Voting machines were already at polling locations in many parishes, including Orleans, by Monday morning.
In New Orleans, Clerk of Criminal Court Arthur Morrell said he is expecting an Election Day voter turnout of 45 percent, given the enthusiastic early voting in Orleans Parish.
"There's a lot of excitement. A lot of money has been spent on campaigning, commercials and it's making people quite aware," said Morrell.
He said over 700 voting machines have been rolled out across the parish, which now has 366 precincts.
In Jefferson Parish, Clerk of Court Jon Gegenheimer said more than 900 voting machines were deployed to polling places, with some locations receiving more than one machine.
"Three to four depending on the size of the precinct. This will be a heavy turnout election probably 50 percent turnout, which is heavy," said Gegenheimer.
He said he has brought on 50 additional staffers for the mid-term election that has generated national interest.
"We're ready, I don't think you'll see any problems in Jefferson," stated Gegenheimer.
With control of the U.S. Senate at stake in this election, Louisiana's senatorial race is considered one that may decide the power struggle on Capitol Hill. Incumbent Democratic Sen. Mary Landireu is in a difficult race as she tries to fend off strong challenges from Republican Congressman Bill Cassidy and Tea Party-backed Republican Rob Maness.
"We have people that are going to get out the vote like never before that have won statewide," said Roger Villere, Chairman of the Louisiana Republican Party.
He said their ground game is well-polished for Election Day.
"We're going to be phone-banking, we're going to be walking door-to-door," said Villere.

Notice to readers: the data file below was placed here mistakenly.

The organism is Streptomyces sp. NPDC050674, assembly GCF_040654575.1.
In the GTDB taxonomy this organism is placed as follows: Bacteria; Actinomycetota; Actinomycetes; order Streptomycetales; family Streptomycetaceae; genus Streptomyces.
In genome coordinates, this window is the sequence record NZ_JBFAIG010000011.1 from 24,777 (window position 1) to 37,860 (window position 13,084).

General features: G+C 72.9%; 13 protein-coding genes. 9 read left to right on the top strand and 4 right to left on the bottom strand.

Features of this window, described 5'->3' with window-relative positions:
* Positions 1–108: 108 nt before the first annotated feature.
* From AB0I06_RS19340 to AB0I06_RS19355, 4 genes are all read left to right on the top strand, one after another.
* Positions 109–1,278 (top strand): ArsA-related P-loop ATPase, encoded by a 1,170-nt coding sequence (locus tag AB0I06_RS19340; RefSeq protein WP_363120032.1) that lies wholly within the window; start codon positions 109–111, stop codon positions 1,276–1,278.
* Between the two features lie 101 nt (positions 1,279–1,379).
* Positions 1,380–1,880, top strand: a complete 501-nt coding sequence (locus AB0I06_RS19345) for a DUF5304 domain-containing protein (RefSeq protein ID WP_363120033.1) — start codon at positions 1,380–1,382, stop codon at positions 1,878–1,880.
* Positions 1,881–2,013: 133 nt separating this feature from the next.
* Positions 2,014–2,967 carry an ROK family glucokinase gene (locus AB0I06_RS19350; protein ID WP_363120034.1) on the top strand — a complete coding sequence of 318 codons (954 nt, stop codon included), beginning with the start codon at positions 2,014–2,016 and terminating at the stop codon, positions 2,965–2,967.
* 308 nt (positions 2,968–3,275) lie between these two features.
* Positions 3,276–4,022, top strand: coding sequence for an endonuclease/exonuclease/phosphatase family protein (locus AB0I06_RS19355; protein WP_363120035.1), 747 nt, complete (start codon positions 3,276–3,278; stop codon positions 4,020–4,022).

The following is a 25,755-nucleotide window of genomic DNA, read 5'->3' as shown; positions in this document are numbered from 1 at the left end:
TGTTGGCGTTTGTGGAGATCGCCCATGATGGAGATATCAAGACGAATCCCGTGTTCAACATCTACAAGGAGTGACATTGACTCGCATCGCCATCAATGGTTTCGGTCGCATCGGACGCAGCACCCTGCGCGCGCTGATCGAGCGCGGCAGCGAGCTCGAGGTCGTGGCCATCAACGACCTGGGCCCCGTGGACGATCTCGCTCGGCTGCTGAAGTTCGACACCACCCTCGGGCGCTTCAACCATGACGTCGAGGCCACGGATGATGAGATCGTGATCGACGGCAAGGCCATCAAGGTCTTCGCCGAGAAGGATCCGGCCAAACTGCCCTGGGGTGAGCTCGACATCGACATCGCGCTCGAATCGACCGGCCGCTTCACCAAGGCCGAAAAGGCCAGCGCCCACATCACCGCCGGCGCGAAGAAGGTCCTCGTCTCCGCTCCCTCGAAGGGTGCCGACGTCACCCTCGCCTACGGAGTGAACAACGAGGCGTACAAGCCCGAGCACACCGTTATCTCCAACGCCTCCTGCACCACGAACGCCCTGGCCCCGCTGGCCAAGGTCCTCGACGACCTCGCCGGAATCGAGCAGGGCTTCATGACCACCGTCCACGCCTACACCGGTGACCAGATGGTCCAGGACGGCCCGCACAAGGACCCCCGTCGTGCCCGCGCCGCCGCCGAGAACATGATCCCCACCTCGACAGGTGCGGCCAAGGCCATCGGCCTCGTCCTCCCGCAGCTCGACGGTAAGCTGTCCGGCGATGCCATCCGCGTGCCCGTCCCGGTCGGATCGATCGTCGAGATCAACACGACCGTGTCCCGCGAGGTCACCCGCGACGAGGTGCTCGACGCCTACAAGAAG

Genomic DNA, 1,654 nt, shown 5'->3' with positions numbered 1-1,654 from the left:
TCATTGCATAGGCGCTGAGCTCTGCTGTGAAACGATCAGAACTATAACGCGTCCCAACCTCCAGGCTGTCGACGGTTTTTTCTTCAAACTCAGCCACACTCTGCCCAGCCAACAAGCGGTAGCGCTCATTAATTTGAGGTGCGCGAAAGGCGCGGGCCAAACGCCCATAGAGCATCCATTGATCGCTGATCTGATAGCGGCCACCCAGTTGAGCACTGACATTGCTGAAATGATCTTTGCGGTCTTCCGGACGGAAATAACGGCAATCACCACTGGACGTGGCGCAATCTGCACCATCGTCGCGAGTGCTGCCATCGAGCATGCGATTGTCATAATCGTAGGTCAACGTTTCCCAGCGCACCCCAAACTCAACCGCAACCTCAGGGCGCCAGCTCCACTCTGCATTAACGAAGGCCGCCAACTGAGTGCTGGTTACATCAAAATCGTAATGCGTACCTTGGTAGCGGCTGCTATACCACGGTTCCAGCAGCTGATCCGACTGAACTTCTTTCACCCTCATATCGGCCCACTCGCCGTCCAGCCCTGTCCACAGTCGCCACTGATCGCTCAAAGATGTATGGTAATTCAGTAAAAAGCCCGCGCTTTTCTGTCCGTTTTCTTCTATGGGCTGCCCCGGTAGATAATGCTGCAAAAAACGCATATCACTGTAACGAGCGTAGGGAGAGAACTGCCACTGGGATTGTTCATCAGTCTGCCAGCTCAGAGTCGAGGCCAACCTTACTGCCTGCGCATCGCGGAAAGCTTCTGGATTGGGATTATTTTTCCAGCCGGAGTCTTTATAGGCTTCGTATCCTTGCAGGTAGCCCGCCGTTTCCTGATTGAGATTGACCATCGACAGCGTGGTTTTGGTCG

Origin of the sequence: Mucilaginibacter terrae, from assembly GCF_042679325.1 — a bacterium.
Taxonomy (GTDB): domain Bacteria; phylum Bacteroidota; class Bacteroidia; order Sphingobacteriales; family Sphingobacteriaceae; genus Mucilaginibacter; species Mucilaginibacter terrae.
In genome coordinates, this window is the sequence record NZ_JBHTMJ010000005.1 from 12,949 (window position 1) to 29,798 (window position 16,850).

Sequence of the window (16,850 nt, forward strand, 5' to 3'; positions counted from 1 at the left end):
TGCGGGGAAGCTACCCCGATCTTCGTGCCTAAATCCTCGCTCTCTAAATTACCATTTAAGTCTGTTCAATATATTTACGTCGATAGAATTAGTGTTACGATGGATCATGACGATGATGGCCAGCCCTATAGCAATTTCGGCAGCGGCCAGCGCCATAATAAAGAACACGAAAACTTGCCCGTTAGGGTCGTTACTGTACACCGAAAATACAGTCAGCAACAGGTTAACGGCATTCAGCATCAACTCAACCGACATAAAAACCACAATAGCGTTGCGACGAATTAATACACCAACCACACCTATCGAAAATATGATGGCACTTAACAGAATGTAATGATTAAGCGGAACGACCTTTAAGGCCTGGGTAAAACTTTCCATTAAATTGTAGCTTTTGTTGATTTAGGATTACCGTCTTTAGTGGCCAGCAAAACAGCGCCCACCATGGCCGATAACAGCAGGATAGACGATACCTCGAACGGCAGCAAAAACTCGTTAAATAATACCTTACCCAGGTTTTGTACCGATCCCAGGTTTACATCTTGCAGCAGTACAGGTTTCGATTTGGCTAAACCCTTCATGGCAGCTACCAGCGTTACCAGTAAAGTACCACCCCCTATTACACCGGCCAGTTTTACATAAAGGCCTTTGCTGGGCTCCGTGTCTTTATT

The Louisiana Democratic Party did not provide an interview with any party leaders, but an attorney for Landrieu's campaign did comment.
"The party has a number of people, they are activated around the state, phone banks, individual people going door-to-door, of course email and texting," said Landrieu Campaign Attorney Scott Bickford.
In a state that has become increasing "red" Landrieu is the sole democrat holding a statewide office, and her camp knows what it is up against in terms of turnout out a large number of supporters for a mid-term election.
"This, because it's not a major presidential election, there's a not a governor's candidate on the ballot," continued Bickford.
And both parties are ready to respond quickly to Election Day complaints.
"We have staged poll watchers across the state to look for particular problems at individual polls," said Bickford.
"We have a group of attorneys who are working with us, have volunteered to help us out with any kind of voting irregularities," stated Villere.
And the U.S. Justice Department will also keep an eye on the process. U.S. Attorney Kenneth Polite said Assistant U.S. Attorney Irene Gonzalez has been appointed to serve as the District Election Officer for the Eastern District of Louisiana. She will oversee the handling of complaints of election fraud and voting rights abuses.
"Every citizen must be able to vote without interference or discrimination and to have that vote counted without it being stolen because of fraud. The Department of Justice will act promptly and aggressively to protect the integrity of the election process," Polite said in a written statement.
"We're not going to turn anyone away, we'll let them vote one way or the other," said Morrell.
But voters are asked to bring a government-issued picture ID and familiarize themselves with the ballot before entering the voting booth.
"Be prepared, have your ballots with you, because you've got three minutes in the booth," said Gegenheimer.